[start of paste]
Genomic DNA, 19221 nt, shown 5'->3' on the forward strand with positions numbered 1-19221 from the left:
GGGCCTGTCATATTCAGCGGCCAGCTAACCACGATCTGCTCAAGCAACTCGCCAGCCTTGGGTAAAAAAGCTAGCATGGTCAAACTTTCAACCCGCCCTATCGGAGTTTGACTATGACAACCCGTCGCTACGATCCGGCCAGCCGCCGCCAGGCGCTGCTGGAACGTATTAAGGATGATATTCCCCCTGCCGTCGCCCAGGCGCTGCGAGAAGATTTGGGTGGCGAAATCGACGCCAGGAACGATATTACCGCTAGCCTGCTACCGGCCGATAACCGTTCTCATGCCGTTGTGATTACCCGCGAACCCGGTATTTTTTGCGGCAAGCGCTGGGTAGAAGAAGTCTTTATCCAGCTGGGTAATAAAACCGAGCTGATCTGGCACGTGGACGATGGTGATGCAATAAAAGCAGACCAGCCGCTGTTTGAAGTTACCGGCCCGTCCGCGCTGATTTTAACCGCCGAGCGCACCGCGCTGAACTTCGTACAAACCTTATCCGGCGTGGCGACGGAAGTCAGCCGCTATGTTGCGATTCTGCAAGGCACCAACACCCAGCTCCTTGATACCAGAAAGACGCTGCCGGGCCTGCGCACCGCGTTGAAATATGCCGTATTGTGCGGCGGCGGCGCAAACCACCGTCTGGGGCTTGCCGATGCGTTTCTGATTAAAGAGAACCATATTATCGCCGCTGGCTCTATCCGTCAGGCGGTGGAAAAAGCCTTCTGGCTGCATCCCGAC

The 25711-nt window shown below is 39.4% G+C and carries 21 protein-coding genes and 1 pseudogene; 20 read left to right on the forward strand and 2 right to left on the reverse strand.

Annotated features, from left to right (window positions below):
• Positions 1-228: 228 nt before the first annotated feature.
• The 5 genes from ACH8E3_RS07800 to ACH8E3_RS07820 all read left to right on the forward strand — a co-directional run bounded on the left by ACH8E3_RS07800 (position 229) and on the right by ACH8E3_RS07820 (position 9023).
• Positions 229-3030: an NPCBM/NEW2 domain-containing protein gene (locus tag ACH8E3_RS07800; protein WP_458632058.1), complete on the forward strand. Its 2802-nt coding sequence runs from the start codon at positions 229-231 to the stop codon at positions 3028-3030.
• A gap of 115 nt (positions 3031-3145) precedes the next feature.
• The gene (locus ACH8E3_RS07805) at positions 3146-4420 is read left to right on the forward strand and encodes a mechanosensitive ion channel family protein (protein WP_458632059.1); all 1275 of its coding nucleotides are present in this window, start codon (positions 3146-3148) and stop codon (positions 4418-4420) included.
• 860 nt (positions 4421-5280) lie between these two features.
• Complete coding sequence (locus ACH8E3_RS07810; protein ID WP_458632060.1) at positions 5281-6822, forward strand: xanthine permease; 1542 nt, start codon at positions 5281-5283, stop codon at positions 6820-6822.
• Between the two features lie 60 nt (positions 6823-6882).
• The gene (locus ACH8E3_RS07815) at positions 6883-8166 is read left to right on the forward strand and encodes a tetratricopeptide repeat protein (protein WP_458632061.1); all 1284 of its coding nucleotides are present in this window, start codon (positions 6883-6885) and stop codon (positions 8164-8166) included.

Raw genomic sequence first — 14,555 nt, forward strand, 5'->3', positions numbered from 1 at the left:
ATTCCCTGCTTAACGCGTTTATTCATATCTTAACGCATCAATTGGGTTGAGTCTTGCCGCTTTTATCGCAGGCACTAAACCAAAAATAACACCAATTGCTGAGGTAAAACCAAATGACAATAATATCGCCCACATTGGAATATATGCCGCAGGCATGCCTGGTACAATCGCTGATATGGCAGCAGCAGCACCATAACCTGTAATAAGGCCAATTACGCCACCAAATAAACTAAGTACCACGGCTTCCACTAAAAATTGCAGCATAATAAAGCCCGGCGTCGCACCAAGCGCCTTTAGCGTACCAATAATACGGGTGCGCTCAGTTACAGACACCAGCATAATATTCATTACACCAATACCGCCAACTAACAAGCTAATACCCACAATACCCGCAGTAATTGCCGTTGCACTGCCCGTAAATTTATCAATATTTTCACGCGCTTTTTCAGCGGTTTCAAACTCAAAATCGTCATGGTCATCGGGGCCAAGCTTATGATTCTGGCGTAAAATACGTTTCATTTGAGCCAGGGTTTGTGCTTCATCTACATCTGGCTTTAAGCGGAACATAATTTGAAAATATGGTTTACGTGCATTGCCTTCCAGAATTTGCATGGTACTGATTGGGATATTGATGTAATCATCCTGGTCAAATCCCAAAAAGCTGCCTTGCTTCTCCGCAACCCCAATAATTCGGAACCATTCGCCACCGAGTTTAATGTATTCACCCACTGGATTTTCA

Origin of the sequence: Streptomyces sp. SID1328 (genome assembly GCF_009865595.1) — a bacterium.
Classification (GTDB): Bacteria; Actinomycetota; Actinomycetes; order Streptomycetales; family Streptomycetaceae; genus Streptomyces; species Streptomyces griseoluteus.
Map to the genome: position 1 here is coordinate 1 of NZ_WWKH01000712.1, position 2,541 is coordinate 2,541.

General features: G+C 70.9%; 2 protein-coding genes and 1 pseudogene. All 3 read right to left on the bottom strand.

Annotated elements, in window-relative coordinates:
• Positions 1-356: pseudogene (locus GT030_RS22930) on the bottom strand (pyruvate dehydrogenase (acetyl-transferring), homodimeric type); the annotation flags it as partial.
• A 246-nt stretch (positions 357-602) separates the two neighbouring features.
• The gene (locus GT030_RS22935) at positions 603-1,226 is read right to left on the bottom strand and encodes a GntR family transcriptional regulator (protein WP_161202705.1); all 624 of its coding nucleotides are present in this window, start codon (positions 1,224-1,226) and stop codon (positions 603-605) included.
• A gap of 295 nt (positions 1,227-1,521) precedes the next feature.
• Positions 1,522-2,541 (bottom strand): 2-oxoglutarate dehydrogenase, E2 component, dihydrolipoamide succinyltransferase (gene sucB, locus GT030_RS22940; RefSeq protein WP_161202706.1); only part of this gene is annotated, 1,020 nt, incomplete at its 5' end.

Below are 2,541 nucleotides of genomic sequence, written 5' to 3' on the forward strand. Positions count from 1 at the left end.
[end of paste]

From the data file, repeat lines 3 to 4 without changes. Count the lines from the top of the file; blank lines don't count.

The 25711-nt window shown below is 39.4% G+C and carries 21 protein-coding genes and 1 pseudogene; 20 read left to right on the forward strand and 2 right to left on the reverse strand.

Annotated features, from left to right (window positions below):